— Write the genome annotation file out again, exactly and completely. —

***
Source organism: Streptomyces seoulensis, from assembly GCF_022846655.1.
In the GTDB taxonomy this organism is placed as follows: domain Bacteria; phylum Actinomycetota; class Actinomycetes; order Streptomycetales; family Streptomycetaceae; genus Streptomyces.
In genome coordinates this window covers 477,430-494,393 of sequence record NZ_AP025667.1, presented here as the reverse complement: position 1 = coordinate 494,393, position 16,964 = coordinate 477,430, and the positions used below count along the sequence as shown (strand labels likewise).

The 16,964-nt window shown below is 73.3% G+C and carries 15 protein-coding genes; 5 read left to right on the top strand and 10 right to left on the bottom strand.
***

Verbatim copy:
Source organism: Streptomyces seoulensis, from assembly GCF_022846655.1.
In the GTDB taxonomy this organism is placed as follows: domain Bacteria; phylum Actinomycetota; class Actinomycetes; order Streptomycetales; family Streptomycetaceae; genus Streptomyces.
In genome coordinates this window covers 477,430-494,393 of sequence record NZ_AP025667.1, presented here as the reverse complement: position 1 = coordinate 494,393, position 16,964 = coordinate 477,430, and the positions used below count along the sequence as shown (strand labels likewise).

The 16,964-nt window shown below is 73.3% G+C and carries 15 protein-coding genes; 5 read left to right on the top strand and 10 right to left on the bottom strand.